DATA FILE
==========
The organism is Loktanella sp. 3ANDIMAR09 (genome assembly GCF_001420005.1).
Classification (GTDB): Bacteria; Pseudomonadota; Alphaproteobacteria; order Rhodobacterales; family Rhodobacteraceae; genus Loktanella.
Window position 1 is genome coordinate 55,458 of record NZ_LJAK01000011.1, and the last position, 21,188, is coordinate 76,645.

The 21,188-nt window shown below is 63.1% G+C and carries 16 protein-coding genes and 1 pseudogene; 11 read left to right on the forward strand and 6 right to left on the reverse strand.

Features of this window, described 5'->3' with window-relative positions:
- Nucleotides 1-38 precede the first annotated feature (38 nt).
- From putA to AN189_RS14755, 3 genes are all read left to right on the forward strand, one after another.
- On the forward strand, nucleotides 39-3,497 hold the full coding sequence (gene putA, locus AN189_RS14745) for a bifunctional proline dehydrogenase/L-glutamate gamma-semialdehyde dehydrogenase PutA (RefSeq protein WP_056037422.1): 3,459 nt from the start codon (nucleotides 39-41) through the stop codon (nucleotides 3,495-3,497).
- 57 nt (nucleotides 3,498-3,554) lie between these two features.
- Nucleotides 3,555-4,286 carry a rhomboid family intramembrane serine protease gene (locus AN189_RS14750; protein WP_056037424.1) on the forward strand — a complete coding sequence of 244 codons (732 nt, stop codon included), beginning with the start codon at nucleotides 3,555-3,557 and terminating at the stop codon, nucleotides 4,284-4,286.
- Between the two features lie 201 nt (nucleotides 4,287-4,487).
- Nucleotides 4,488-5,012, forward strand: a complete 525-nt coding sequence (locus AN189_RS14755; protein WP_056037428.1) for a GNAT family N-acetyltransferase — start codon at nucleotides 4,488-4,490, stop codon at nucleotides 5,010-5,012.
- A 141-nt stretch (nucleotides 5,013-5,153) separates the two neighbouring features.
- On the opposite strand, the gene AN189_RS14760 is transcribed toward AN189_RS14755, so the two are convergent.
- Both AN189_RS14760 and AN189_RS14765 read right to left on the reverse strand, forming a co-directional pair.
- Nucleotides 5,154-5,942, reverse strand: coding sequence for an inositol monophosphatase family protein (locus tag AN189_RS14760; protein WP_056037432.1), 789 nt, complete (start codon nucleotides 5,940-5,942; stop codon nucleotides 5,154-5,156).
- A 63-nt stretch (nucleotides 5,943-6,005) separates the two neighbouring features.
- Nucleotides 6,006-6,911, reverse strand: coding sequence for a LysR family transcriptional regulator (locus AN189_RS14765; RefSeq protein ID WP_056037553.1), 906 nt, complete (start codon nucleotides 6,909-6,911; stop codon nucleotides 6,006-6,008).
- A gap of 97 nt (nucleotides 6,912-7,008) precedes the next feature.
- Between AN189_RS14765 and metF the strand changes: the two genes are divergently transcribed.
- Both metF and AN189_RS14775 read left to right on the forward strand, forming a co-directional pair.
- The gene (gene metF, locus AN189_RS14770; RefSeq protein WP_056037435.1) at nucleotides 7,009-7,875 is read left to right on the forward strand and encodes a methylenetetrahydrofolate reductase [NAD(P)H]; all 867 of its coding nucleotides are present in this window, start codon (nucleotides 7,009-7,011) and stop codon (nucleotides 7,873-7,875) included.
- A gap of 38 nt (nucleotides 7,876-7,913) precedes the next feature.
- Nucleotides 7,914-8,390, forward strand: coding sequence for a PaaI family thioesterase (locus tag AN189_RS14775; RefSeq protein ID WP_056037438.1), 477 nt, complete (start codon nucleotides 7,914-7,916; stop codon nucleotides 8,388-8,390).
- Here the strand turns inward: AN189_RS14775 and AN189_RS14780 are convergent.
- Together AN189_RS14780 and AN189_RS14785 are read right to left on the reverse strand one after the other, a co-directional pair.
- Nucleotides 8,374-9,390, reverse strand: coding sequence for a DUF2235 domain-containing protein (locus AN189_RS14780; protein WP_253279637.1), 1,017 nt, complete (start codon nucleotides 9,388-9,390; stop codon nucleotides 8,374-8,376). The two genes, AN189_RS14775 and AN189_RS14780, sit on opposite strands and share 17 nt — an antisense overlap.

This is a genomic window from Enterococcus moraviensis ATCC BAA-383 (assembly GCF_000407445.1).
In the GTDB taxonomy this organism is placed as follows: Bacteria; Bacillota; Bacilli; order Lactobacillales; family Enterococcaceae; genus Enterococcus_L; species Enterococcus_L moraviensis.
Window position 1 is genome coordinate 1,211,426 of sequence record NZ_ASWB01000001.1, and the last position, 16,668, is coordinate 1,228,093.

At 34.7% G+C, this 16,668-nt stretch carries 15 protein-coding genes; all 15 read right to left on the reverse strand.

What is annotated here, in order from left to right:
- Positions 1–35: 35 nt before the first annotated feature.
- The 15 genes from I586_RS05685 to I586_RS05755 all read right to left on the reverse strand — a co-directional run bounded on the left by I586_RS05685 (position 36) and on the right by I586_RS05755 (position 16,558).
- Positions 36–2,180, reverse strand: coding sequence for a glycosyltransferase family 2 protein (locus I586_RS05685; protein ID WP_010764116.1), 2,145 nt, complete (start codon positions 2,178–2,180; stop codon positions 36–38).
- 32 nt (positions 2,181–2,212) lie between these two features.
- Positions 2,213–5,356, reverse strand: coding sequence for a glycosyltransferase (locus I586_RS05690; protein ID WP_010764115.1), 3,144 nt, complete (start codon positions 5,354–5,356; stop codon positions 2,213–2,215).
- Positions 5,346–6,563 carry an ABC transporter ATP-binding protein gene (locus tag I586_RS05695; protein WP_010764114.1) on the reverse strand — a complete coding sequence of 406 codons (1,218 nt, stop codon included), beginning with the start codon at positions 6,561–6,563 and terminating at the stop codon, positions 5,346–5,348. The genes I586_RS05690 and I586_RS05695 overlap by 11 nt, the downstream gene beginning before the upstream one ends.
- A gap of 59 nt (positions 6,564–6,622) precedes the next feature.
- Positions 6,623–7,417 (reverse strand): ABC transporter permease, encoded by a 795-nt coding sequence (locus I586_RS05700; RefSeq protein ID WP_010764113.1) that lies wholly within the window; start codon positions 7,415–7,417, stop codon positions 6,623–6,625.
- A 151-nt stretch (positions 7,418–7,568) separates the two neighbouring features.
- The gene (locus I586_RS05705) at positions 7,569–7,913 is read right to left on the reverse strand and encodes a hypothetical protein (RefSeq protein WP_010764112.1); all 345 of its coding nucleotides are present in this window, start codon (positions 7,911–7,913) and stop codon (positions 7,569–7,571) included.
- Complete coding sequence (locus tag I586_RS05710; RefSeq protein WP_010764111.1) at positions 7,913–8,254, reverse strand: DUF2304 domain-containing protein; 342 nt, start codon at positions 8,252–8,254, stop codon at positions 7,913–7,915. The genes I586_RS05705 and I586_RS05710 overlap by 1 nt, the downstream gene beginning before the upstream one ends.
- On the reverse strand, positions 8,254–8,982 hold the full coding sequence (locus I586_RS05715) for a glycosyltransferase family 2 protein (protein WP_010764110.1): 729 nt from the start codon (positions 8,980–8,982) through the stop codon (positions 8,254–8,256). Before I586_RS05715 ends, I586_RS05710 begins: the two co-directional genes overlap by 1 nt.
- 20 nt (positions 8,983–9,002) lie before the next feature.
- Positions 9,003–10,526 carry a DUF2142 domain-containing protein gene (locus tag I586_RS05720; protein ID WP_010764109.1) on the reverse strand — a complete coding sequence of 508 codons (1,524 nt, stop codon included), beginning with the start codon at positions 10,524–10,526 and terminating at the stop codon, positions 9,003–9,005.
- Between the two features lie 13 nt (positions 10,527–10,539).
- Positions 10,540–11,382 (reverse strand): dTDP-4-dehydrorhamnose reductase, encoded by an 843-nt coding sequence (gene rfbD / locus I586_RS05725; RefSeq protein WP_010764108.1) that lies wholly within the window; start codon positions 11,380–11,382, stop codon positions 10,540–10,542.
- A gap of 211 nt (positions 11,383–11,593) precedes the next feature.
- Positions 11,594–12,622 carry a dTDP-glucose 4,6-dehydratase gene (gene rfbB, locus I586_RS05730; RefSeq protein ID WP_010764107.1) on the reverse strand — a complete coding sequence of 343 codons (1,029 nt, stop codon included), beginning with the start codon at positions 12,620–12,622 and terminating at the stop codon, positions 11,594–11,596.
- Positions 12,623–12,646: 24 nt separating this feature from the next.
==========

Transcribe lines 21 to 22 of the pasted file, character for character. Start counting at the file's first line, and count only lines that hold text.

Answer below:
- Both metF and AN189_RS14775 read left to right on the forward strand, forming a co-directional pair.
- The gene (gene metF, locus AN189_RS14770; RefSeq protein WP_056037435.1) at nucleotides 7,009-7,875 is read left to right on the forward strand and encodes a methylenetetrahydrofolate reductase [NAD(P)H]; all 867 of its coding nucleotides are present in this window, start codon (nucleotides 7,009-7,011) and stop codon (nucleotides 7,873-7,875) included.